This work was enabled by EPSRC (EP/P033555/1), Science Foundation Ireland (SFI) funded centre AMBER (SFI/12/RC/2278) and Irish Research Council (IRC) postgraduate grant GOIPG/2014/1392, DFG Research Grant SU 752/2-1,TRR146. The calculations performed for this work were performed using ARCHER, UK National Supercomputing Service (, via our membership of the UK’s HEC Materials Chemistry Consortium, which is funded by EPSRC (EP/R029431)), the Kelvin and Boyle clusters, maintained by the Trinity Centre for High Performance Computing (project id: HPC-16-00932, these clusters were funded through grants from Science Foundation Ireland) and HRLS, Stuttgart, DE. We gratefully acknowledge Prof. Pietro Ballone for helpful discussions about the ion unbalance methodology and Dr. Akinlolu Akande, for assistance with some figures at an early stage of the preparation of this paper.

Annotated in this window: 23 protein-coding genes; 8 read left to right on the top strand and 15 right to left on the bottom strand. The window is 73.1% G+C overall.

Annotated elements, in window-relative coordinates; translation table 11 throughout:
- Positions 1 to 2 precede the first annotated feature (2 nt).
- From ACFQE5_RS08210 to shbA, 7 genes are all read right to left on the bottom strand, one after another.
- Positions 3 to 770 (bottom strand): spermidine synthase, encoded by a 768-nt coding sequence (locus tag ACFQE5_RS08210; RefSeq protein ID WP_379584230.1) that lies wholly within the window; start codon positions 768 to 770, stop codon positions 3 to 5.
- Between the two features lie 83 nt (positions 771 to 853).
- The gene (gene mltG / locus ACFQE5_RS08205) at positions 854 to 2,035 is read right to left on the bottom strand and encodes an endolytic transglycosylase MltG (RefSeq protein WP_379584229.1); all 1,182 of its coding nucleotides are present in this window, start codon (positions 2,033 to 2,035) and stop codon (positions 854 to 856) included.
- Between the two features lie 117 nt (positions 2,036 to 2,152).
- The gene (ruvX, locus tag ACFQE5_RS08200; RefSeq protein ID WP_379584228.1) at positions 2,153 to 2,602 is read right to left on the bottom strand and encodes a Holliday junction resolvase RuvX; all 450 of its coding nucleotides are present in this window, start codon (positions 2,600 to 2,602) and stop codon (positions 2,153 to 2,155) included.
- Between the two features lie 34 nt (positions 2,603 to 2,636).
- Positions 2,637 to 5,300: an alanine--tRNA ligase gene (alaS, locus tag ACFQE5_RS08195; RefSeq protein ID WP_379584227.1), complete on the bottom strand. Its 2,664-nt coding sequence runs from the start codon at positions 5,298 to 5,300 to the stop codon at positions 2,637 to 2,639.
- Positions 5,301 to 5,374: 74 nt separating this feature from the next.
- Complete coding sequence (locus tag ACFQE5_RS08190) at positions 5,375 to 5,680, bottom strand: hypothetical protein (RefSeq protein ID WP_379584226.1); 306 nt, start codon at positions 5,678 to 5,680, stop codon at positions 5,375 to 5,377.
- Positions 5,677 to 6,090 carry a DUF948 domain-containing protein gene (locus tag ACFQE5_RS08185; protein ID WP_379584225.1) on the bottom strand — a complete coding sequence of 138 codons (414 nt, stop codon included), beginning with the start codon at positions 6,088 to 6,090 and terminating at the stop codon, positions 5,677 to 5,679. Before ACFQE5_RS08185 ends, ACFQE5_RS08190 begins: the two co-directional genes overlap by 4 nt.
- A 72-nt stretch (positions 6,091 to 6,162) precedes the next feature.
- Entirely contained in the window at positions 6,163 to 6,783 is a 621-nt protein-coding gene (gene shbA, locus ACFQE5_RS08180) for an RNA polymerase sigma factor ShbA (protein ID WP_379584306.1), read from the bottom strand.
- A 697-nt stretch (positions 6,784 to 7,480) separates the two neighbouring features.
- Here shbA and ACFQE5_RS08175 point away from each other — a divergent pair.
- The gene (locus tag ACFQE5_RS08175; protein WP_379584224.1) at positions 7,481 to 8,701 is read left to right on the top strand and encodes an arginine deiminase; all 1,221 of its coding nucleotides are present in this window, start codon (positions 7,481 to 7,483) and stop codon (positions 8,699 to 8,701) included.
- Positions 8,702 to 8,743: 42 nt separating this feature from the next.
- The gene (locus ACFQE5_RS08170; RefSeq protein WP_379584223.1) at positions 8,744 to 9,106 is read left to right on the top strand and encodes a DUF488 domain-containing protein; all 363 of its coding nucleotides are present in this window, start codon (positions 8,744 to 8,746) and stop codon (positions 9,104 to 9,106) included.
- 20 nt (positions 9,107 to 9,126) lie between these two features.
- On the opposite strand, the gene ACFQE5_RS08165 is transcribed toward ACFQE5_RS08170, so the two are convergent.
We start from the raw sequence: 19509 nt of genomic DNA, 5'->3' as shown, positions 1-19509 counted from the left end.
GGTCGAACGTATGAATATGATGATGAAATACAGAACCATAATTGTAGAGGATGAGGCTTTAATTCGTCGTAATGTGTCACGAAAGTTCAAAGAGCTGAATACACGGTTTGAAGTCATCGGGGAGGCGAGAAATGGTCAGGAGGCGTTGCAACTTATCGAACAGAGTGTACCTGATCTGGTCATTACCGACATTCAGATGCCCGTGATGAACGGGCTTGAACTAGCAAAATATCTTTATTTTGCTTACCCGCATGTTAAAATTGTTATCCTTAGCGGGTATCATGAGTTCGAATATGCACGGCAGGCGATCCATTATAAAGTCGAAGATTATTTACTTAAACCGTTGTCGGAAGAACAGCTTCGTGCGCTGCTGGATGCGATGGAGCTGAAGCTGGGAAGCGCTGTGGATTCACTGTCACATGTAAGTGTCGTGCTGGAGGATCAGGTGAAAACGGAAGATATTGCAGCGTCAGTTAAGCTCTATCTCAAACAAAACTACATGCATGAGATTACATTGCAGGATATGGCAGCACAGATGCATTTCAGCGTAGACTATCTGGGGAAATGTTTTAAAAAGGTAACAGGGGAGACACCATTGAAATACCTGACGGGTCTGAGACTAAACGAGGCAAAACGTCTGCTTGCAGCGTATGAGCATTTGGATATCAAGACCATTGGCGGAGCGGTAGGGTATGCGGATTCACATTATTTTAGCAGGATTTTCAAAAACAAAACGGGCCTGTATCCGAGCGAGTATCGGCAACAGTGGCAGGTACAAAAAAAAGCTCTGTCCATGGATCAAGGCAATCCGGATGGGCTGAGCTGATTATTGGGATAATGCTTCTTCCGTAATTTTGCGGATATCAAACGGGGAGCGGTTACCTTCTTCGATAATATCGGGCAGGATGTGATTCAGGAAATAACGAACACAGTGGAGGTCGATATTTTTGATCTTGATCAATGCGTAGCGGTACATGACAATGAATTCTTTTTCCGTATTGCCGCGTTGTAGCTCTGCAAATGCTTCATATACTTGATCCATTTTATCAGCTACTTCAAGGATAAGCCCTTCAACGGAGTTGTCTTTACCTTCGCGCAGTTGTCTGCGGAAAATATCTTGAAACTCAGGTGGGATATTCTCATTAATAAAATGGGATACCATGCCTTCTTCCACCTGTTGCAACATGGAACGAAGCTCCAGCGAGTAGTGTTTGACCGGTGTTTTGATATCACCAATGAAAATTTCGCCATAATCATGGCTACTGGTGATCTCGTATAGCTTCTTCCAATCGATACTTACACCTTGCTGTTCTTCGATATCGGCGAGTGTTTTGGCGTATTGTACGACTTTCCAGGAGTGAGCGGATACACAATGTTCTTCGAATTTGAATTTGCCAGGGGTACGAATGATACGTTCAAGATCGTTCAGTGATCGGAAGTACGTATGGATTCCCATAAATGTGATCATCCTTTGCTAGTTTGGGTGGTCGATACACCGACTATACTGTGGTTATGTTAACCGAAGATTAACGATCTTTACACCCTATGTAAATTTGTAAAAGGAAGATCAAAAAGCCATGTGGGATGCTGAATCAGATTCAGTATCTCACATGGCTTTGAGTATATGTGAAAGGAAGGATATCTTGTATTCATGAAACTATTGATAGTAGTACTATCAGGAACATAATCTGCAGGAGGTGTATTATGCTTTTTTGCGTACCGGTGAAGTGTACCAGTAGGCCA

4 Author Contributions

CSC wrote the manuscript with RK contributing and all authors contributing to a minor extent. RK, AK and CSC analysed the data with contribution from MS. RK made the pictures with contribution from CSC, performed ss-VDOS analysis with contribution from MS, and calculated density profiles with contribution from AK. AK performed Bader analysis with contribution from RK and CSC. All authors discussed the data. CSC performed the AIMD simulations and guided and supervised the project.


List of the contents of SI:

  • Bulk electrolyte condition

  • Evaluation of the electrode/electrolyte potential drop

  • Ability of PBE functional to describe qualitative energy level alignment, the metallic moiety of the Pt-water interface and the density of states of the Ag-water solution interface

  • Water structure and orientation

  • ss-VDOS

  • Bader charges

  • Van der Waals interactions